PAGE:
“The last guy who wore them, did so in the 1960s. I guess the free-love movement got him down, and he wanted to be sure the girl he married wasn’t a monster.”

“A monster?”

“Yeah; one of these so-called feminists.”

“Oh, that makes sense.”

Father Jacob fondled the horned-rimmed glasses like a sacred object, like a relic, like something to be cherished and taken care of. “Sorry about the style, it’s a bit out of date.” He dusted off the lenses with his handkerchief and gave them to me.

They were heavy on my face when I put them on, like a burden. The lenses were tinted red.

“The truth weighs heavy on you,” Father Jacob said.

“I’m sorry, I don’t see anything different.”

“That’s because you’re still talking to me. Why don’t you go out on a date, and look at the girl through rose colored glasses?”

“I can’t go out on a date with these. I’ll get rejected before I sit down at the table.”

“You’re probably right. I can alter them. It’s the lenses that matter. What would you like them to look like?”

“James Bond. You know, the sunglasses he wore in Specter.” I didn’t expect him to get the reference, but he smiled.

“I’ll see what I can do. Why don’t you come back tomorrow?”

I had a date that evening. She was smokin’ hot. I wish I could’ve looked at her through the glasses, but by the end of the evening, I didn’t need to. We had the same things in common. She told me that she hated feminism—that all of those ideas about equality were hogwash. She was a conservative, and she only watched Fox news.

When I got to church the following day, I was going to tell Father Jacob to keep his glasses.

“I found the one,” I said.

“Really?”

“Yes. She’s perfect. I’m going to marry her.”

“Don’t you think you should court her, for a while?”

“No; it’s like God is talking to me. I’ve been waiting for her my whole life.”

“Well, I guess you don’t want these?” Father Jacob held up the glasses. They were identical to the ones Daniel Craig wore in the latest Bond movie.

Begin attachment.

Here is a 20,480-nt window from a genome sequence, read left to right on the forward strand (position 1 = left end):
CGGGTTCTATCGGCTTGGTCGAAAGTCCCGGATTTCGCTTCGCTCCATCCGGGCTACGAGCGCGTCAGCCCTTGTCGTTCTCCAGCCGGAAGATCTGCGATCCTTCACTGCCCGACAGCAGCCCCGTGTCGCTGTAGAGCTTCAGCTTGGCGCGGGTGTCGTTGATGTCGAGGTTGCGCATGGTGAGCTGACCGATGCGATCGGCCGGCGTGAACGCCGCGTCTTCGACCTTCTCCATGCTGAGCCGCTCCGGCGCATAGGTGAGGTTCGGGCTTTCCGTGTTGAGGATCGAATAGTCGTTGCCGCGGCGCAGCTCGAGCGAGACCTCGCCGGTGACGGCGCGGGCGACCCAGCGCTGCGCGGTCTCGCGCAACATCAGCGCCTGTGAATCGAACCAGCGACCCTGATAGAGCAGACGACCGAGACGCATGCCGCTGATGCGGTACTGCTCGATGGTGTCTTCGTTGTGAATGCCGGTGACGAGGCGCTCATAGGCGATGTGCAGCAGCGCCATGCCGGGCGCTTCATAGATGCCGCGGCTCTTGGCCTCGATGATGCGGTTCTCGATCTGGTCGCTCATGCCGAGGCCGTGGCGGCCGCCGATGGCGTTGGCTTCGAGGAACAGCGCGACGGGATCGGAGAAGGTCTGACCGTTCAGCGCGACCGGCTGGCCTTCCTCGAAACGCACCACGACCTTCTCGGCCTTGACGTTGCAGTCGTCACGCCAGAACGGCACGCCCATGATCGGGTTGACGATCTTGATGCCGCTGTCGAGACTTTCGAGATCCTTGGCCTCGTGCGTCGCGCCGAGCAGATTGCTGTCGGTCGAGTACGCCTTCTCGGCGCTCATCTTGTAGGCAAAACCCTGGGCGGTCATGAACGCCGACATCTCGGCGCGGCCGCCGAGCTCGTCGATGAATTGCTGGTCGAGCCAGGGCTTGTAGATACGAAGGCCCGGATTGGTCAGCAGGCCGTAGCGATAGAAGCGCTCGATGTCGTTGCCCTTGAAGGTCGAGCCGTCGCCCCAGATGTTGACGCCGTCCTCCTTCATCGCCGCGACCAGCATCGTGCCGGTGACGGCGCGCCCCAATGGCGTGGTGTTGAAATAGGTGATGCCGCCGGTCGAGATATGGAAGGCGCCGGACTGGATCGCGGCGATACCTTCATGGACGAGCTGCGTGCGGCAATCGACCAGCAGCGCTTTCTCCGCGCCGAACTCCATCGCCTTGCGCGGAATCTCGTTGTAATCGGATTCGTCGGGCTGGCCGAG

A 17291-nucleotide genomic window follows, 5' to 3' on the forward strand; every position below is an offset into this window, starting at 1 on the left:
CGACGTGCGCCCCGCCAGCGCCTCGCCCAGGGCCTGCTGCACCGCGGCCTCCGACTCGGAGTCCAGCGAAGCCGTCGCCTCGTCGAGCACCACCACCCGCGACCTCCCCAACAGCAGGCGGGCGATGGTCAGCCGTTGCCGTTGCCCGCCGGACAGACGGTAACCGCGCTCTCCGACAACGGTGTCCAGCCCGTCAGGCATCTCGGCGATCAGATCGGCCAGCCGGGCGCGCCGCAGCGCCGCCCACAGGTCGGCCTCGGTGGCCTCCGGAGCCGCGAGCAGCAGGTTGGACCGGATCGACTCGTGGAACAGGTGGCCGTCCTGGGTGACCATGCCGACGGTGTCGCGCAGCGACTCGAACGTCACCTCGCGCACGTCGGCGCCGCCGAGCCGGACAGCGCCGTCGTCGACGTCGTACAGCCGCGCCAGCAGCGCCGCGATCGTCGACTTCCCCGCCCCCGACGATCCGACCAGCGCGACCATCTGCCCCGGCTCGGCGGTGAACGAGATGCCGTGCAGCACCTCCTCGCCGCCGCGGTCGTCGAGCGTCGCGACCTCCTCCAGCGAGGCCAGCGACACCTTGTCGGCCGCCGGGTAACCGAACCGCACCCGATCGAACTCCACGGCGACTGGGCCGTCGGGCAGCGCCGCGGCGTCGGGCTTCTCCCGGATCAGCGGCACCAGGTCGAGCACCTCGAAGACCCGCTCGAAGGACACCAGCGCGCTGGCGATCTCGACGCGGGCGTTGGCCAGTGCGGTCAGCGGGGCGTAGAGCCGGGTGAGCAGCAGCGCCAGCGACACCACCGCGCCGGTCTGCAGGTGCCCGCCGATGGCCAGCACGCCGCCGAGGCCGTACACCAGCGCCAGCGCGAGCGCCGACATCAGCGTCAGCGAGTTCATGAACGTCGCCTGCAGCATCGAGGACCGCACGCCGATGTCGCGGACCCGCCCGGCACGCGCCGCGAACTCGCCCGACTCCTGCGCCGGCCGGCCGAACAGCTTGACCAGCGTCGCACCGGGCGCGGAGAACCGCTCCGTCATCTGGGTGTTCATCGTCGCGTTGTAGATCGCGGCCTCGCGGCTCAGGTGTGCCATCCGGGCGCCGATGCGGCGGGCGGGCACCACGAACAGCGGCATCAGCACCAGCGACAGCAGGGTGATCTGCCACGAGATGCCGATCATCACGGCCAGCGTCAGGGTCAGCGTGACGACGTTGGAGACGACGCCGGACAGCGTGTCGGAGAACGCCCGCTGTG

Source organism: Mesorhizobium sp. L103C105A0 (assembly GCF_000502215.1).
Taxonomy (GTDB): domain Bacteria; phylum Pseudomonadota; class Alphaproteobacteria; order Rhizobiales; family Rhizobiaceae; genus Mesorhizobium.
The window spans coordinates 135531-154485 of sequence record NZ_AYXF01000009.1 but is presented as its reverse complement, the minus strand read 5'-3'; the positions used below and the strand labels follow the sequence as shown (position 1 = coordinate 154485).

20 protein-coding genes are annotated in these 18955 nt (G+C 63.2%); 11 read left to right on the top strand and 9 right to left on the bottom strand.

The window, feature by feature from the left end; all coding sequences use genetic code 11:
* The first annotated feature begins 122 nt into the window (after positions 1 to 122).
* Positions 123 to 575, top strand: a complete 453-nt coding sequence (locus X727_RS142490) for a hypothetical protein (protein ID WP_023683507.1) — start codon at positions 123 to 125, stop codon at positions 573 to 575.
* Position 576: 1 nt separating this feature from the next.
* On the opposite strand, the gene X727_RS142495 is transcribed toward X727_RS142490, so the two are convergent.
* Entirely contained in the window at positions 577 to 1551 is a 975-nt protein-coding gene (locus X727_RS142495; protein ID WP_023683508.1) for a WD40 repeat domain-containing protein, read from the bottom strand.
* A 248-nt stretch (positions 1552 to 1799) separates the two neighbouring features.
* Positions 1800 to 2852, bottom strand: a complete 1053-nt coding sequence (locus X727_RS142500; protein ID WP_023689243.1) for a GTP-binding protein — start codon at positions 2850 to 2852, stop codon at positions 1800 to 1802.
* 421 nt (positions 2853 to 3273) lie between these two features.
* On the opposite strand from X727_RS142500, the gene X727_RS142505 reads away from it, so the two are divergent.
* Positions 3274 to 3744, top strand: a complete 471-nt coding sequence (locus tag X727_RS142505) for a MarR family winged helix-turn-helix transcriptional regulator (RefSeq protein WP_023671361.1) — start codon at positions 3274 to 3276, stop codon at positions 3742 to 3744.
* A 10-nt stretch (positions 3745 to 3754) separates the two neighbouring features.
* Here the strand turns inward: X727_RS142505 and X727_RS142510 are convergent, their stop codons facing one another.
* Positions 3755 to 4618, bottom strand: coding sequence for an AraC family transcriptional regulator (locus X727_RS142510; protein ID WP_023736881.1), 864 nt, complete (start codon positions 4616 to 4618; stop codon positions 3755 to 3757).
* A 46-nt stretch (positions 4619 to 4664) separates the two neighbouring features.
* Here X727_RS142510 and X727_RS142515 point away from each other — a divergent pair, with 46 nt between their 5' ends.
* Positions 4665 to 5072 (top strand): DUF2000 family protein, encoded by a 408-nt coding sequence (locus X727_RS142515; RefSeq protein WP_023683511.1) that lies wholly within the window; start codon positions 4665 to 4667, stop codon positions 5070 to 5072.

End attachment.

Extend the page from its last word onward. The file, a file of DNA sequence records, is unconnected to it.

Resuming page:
“I’ll take ’em,” I said. “Father, I really appreciate this.”

“Don’t mention it, my son; and be sure to wear them on your date.”

“I will.”

And I did.

She was waiting for me at Baskin Robbins, but there was something different about her. As I got closer, she came into focus. Her eyes were red, like a snake’s, and her smile was a sneer. Her skin was covered in scales, and her breath smelled like a thousand rotting corpses. I cannot put words to my revulsion. It was like looking at Hitler or some demon from the underworld.

“I got to go,” I said.

“But Andy, you just got here; what’s wrong?” Her once angelic voice was the sound of Satan. I didn’t look back until I made it back into church.

“Father Jacob, these glasses are something else. I’m so glad you gave them to me.”

“Just remember, they’re on loan until you find a good girl. I know there are a lot of monsters out there, so it might take you a while.”

“Just out of curiosity, what do the women wear?”

“Oh, Sister Sandra takes care of that, but no one has been to see her in some time. These modern women prefer the bad boys anyway, so if they get a monster, it figures into their plan. They want to tame the beast, if you know what I mean?”

“I’ll never understand women,” I said.

Father Jacob smiled. “Why do you think I’m a Father?”

The End

The Smoking Room

The past is a lit cigar, burning low, and billowing into oblivion. -Intellectual Shaman

Smoke rings were rising into the air, forming clouds on the ceiling. It was anyone’s guess what might rain down. The gentlemen were discussing history, and not very well. They typically shared advice on finance, but today they were arguing about the past.

“The CIA shot Kennedy, as sure as shooting!”

“Why would our own government kill its most popular leader?”

“For that very reason—someone who’s popular is difficult to control. When you have the mob on your side, special interests take a back seat.”

“Might I remind you that Kennedy was not that popular. Much of the South wanted him dead.”

“It was Castro, working with Oswald and the Soviets.”

“Speaking of Castro, how did you get these cigars? They’re Cubans, right?”

“Sure, they’re Cubans—more difficult to smuggle than Cocaine.”

“Well, how did you do it?”

“You need to be connected,” the voice said smugly.

“I can’t see the hand in front of my face. Why doesn’t someone open a window?”

“Where is the window?”

There was some shifting furniture. “Ouch!”

“I tripped over your leg!”

“That was a table leg, you idiot!”

“Who put this room in order?”

“If we can’t open a window, I’m going to suffocate.”

“Hold on, what’s this?”

“That window wasn’t there a moment ago.”

“I’m not sure I should open it.”

“If you don’t, I’ll die. My asthma is acting up again.” Whoosh. The smoke twisted like it was caught in a vortex, and the men in the room went out with the smoke.

To be continued…

Sasquatch Teacher

Learning is difficult if you have disabilities, but I found the perfect teacher, and not many are able to find him. -Intellectual Shaman